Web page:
The list shows 103 projects costing a total of $90.6 million.

State lawmakers from Stamford are doing their part.

Two state representatives, Democrats Patricia Billie Miller of District 145 and Matt Blumenthal of District 147, have introduced a bill that would allow the Connecticut education commissioner to waive certain requirements for the awarding of money through the Municipal Revenue Sharing Account.

The bill seeks to prioritize funding for projects “related to remediation of indoor health emergencies in schools.”

State Rep. David Michel of Stamford, a Democrat from District 146, co-sponsored the bill, which now sits before the House and Senate education committees in Hartford.

It’s worth a try, Martin said.

“DAS has been inconsistent. We need to keep these projects in front of them to let them know there’s really a need down here,” Martin said.

Long list

The projects submitted to DAS include:

Academy of Information Technology & Engineering — pave parking lot.

Davenport Ridge Elementary School — repairs to prevent water intrusion; pave; renovate staff and student bathrooms; repair playground.

Dolan Middle School — renovate bathrooms; upgrade fire-protection system.

Hart Magnet Elementary School — repair rear wall, roof, floors; upgrade intercom, exterior doors, bathrooms; improve safety in vestibule; repairs to prevent water intrusion.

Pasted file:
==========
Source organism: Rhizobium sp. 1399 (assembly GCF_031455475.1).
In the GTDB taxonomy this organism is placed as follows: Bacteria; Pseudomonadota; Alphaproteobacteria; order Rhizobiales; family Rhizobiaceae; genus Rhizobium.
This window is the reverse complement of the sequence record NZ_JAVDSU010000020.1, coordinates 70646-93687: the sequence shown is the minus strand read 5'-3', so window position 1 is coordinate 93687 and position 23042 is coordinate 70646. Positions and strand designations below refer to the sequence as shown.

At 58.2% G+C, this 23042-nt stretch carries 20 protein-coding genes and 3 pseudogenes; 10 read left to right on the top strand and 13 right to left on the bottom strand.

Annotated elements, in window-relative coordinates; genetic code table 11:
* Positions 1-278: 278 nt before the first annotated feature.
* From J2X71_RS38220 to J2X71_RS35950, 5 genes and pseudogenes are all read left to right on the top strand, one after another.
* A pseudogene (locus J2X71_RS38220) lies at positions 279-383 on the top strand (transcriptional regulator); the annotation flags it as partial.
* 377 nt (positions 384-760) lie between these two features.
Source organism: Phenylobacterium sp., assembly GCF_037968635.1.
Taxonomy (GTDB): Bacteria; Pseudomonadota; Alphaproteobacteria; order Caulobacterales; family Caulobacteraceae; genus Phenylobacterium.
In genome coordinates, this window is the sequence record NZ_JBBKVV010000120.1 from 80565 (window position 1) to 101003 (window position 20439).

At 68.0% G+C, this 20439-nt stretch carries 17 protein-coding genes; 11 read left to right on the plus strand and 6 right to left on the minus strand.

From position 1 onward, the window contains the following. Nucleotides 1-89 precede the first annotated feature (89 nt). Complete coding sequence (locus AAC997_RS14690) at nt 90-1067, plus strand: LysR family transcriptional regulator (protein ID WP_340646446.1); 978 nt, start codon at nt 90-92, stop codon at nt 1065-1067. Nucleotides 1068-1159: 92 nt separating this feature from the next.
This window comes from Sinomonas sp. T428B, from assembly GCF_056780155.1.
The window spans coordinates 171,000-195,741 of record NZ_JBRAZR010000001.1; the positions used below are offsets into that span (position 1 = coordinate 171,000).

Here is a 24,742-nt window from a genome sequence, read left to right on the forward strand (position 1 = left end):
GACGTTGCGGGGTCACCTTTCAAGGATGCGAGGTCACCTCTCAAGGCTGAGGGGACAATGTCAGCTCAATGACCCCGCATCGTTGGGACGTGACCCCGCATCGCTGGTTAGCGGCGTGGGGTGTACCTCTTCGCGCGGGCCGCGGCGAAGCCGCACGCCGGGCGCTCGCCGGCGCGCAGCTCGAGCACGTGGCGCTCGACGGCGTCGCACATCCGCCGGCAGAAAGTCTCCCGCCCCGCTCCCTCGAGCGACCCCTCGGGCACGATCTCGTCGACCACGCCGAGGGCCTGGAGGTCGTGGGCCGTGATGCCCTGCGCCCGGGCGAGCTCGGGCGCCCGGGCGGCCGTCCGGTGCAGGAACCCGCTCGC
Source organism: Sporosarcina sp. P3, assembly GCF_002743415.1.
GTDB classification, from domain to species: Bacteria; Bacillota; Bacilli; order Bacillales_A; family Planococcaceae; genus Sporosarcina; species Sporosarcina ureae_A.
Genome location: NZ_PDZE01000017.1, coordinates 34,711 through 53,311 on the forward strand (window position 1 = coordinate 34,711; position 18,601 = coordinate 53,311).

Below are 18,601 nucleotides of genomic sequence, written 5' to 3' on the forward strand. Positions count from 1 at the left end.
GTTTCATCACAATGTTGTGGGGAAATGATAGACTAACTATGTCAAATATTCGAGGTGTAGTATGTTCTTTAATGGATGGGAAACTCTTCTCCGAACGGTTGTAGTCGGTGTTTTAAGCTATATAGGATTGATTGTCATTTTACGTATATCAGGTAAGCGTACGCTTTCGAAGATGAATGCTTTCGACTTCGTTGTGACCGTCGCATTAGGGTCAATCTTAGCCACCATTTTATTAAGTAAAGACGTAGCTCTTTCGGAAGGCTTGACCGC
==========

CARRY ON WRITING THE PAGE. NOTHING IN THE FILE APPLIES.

KT Murphy Elementary School — pave; upgrade electrical system; improve safety in vestibule.

Newfield Elementary School — replace modular classrooms; upgrade boiler; repair media center roof and skylights; replace concrete steps.

Northeast Elementary School — replace heaters in gym; install air conditioning in auditorium and classrooms; replace exterior doors.

Rippowam Middle School — install air conditioning in media center; upgrade heating system; repair concrete sidewalks and ramps.

RISE building at Westhill High School — renovate as new.

Rogers Elementary School — repair canopy and boiler; correct playground drainage.

Roxbury Elementary School — repair boiler, bathrooms, roof and skylights; replace doors, windows and playground surface.

Scofield Middle School — upgrade HVAC system.

Springdale Elementary School — upgrade boiler, fire alarms, intercom, HVAC controls; repair floors and exterior concrete.

Stamford High School — pave; replace boiler, windows and synthetic turf fields; repair roof and overhangs; upgrade classrooms.

Julia A. Stark Elementary School — pave walkways and driveways; repair windows; replace exterior doors, classroom flooring tiles, fire panels, roof, gutters.

Stillmeadow Elementary School — update bathrooms and HVAC in gym; replace gym floor; improve safety in vestibule.

Toquam Magnet Elementary School — replace fire panels; repair brick and mortar.

Turn of River Middle School — upgrade heating and cooling systems; replace roof; renovate locker room; repair concrete in courtyard.

Westhill High School — upgrade HVAC system; replace sprinkler heads, science tables, turf fields, and interior and exterior door locks.

Westover Magnet Elementary School — repairs to prevent water intrusion; upgrade boiler and bathrooms.

acarella@stamfordadvocate.com; 203-964-2296.